Posts Tagged ‘David Gravette’

In an Age of Plenty, the Challenge of Getting Past Lavar McBride’s Arms When He Nollie Backside Flips the Hubba Hideout Stairs

May 21, 2017

The larcenous subtlety of the X-Games, now legal to drink at 22 years old, lies in its unassailable hamhandedness. From its early, lingering and loving embrace of the “extreme” label even through the market segment’s maturation into ‘action sports,’ to its endorsement of the MegaRampTM and multiyear employment of frequent seagull target Sal Masakela; even as contest-course stewards seek to more tightly bottle and present street skating’s outlaw allure, there could only be one competitive franchise when duty requires blurting onto the interwebs ten minutes of fresh video part footage from the likes of Ishod Wair, Tiago Lemos, Cole Wilson and Na-Kel Smith. If it isn’t the best contest, strictly speaking, it’s probably the easiest spoonful of corporate-sponsored tournamentation to be gulped amongst a medicine chest otherwise proffering antiseptic runs formulated with rocks to fakie, and board-in-hand youngsters hustling up embankments and across quarterpipe decks.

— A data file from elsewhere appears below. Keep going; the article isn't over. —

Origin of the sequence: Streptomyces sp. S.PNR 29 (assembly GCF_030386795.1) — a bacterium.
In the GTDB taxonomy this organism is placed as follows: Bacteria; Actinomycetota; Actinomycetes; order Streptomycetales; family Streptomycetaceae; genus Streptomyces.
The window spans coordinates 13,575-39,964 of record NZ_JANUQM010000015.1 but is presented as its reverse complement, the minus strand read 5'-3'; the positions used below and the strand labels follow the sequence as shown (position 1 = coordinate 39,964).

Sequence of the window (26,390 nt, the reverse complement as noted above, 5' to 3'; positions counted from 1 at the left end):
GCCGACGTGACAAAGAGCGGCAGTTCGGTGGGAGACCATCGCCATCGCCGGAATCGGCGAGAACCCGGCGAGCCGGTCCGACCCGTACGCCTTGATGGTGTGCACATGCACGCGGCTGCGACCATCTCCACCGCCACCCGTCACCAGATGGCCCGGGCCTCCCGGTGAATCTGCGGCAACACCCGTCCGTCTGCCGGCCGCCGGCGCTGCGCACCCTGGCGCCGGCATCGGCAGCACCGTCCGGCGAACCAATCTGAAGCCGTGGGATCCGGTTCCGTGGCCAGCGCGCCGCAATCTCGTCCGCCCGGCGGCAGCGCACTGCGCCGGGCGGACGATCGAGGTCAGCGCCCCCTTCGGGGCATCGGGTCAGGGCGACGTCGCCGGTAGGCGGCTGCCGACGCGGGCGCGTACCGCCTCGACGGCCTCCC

Between sequences extolling the powers of Home Depot’s flooring products, Tiago Lemos’ fakie 360 flip switch backside tailslide pop out and Ishod Wair’s nighttime run through Muni are ladled liberally onto a La La Palooza of skating scooped up over the past week or so. Consider: May 12, Adidas releases a ringing video from a London trip, loaded with Rodrigo TX’s impeccably swished-out technicalities*, the magic-footed Gustav Tonnesen and freshly resurfaced matriculant Mark Suciu; it is this type of clip Adidas’ Juice crew does best and crafts better than nearly anybody. A day later, quasi-Texan Keegan McCutcheon delivers a fulsome spread of shove-its and various relatables over bars, including the hallowed wallride shove. In there somewheres was Mark Del Negro’s ambidextrous arrival via Philly on Hopps, Mark Humienik’s Sable section boasting a blistering noseblunt shove-it, and a Niels Bennett footage dump from Venture, in which a wallie 50-50 on a rail and a humongous switch wallride draws another mop-topped gangler ever closer to the still-glowing OG bathroom sign. On May 17 yung Polar wonder-bowlrider Oskar Rozenberg put out a street-heavy part for Nike, going GX in the SF hills and helping shake the Brooklyn Banks from a seven-year hibernation. And then Thrasher began dropping the Creature video, with full-throated David Gravette and Milton Martinez entries.